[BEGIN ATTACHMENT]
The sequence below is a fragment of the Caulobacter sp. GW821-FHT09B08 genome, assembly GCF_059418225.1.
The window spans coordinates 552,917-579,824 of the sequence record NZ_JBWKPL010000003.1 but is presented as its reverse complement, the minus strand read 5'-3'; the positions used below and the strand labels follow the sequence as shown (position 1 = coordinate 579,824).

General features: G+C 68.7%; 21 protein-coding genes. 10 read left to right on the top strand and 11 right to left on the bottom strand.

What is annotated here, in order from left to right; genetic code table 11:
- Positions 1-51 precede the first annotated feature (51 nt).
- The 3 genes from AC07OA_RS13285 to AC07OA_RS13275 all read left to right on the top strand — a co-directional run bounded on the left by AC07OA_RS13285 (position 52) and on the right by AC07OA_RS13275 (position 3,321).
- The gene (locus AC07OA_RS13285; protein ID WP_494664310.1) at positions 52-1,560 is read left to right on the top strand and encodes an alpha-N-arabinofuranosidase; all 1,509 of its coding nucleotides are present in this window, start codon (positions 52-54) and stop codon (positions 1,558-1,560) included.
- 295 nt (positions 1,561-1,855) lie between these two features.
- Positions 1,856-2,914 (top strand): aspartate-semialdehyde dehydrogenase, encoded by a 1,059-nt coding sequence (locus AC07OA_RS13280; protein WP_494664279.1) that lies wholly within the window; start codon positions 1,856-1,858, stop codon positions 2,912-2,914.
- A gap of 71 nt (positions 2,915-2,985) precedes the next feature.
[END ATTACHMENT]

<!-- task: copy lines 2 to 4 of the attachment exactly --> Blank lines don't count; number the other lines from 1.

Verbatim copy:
The window spans coordinates 552,917-579,824 of the sequence record NZ_JBWKPL010000003.1 but is presented as its reverse complement, the minus strand read 5'-3'; the positions used below and the strand labels follow the sequence as shown (position 1 = coordinate 579,824).

General features: G+C 68.7%; 21 protein-coding genes. 10 read left to right on the top strand and 11 right to left on the bottom strand.

What is annotated here, in order from left to right; genetic code table 11: